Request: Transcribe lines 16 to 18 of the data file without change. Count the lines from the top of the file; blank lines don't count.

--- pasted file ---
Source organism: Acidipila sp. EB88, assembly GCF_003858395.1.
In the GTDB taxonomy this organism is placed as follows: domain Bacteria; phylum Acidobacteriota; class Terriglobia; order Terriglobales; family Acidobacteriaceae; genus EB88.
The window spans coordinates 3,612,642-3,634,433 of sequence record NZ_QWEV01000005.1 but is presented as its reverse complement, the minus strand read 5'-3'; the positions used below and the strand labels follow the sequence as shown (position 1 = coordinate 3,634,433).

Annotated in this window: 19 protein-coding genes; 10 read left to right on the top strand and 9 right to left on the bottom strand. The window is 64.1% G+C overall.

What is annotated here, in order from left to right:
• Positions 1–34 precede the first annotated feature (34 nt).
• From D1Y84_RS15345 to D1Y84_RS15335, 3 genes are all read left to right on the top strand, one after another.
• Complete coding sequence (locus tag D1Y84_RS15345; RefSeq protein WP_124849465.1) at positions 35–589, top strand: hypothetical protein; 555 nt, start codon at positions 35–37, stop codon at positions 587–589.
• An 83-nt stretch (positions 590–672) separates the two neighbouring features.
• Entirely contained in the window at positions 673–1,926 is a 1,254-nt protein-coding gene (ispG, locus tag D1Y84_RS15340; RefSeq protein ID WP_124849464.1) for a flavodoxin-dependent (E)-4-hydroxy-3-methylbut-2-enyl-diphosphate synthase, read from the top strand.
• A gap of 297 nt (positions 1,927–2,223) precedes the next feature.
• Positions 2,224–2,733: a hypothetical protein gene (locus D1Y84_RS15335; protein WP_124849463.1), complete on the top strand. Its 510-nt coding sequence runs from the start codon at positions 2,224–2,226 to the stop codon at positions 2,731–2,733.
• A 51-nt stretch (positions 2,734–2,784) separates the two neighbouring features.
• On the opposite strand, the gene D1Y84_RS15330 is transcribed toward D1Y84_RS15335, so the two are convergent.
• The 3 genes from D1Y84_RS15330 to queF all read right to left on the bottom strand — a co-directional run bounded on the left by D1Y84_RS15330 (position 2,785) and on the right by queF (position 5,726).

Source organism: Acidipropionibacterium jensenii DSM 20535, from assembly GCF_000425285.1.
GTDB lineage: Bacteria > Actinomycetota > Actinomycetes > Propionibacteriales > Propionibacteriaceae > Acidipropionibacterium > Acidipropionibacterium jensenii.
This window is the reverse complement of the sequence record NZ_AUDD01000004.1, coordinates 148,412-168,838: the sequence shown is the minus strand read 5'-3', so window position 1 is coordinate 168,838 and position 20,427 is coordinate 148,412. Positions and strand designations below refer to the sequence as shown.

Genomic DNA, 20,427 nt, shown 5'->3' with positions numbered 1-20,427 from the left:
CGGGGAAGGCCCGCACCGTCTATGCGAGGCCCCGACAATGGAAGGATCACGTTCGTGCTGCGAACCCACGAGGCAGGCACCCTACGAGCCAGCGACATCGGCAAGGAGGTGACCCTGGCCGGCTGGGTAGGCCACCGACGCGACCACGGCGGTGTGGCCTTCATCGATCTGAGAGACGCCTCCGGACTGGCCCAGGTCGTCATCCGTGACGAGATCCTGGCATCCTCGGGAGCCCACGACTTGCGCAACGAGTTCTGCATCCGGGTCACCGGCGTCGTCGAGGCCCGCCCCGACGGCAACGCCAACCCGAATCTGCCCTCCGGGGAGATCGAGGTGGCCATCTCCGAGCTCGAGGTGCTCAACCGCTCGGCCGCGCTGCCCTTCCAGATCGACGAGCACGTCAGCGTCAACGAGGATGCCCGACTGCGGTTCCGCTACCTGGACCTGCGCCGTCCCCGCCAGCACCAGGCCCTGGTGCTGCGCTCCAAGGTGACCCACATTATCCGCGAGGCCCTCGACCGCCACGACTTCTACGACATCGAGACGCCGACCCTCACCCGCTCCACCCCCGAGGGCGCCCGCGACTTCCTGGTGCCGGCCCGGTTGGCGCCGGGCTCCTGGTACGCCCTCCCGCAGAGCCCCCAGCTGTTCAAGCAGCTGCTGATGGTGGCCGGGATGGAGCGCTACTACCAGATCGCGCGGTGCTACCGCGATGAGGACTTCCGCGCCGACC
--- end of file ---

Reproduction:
Source organism: Acidipropionibacterium jensenii DSM 20535, from assembly GCF_000425285.1.
GTDB lineage: Bacteria > Actinomycetota > Actinomycetes > Propionibacteriales > Propionibacteriaceae > Acidipropionibacterium > Acidipropionibacterium jensenii.
This window is the reverse complement of the sequence record NZ_AUDD01000004.1, coordinates 148,412-168,838: the sequence shown is the minus strand read 5'-3', so window position 1 is coordinate 168,838 and position 20,427 is coordinate 148,412. Positions and strand designations below refer to the sequence as shown.